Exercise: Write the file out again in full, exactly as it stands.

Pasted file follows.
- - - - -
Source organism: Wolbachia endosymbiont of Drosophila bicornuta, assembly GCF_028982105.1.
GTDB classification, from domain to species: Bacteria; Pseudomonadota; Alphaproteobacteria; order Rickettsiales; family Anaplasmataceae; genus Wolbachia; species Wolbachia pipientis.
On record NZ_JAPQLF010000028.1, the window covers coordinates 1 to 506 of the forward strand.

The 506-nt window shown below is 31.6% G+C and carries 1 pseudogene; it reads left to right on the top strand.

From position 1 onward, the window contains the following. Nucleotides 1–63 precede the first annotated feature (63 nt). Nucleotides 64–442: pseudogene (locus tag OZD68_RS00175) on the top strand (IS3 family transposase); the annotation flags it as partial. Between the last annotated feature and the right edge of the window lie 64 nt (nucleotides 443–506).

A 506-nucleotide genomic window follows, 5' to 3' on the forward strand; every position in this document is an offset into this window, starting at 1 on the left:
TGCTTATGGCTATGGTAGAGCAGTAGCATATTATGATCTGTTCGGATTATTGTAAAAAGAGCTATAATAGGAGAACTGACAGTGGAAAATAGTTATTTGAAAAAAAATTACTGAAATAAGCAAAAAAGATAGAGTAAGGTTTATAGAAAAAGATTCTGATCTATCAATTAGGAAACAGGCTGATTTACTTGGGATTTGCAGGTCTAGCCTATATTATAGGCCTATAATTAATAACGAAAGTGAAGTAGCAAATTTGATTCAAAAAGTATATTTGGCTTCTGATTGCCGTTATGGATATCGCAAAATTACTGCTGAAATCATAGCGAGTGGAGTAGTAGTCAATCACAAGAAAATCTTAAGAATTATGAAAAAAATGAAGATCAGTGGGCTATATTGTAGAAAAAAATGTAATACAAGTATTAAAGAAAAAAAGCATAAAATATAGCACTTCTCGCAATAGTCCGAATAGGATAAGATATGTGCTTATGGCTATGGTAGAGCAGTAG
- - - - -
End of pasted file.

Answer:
Source organism: Wolbachia endosymbiont of Drosophila bicornuta, assembly GCF_028982105.1.
GTDB classification, from domain to species: Bacteria; Pseudomonadota; Alphaproteobacteria; order Rickettsiales; family Anaplasmataceae; genus Wolbachia; species Wolbachia pipientis.
On record NZ_JAPQLF010000028.1, the window covers coordinates 1 to 506 of the forward strand.

The 506-nt window shown below is 31.6% G+C and carries 1 pseudogene; it reads left to right on the top strand.

From position 1 onward, the window contains the following. Nucleotides 1–63 precede the first annotated feature (63 nt). Nucleotides 64–442: pseudogene (locus tag OZD68_RS00175) on the top strand (IS3 family transposase); the annotation flags it as partial. Between the last annotated feature and the right edge of the window lie 64 nt (nucleotides 443–506).

A 506-nucleotide genomic window follows, 5' to 3' on the forward strand; every position in this document is an offset into this window, starting at 1 on the left:
TGCTTATGGCTATGGTAGAGCAGTAGCATATTATGATCTGTTCGGATTATTGTAAAAAGAGCTATAATAGGAGAACTGACAGTGGAAAATAGTTATTTGAAAAAAAATTACTGAAATAAGCAAAAAAGATAGAGTAAGGTTTATAGAAAAAGATTCTGATCTATCAATTAGGAAACAGGCTGATTTACTTGGGATTTGCAGGTCTAGCCTATATTATAGGCCTATAATTAATAACGAAAGTGAAGTAGCAAATTTGATTCAAAAAGTATATTTGGCTTCTGATTGCCGTTATGGATATCGCAAAATTACTGCTGAAATCATAGCGAGTGGAGTAGTAGTCAATCACAAGAAAATCTTAAGAATTATGAAAAAAATGAAGATCAGTGGGCTATATTGTAGAAAAAAATGTAATACAAGTATTAAAGAAAAAAAGCATAAAATATAGCACTTCTCGCAATAGTCCGAATAGGATAAGATATGTGCTTATGGCTATGGTAGAGCAGTAG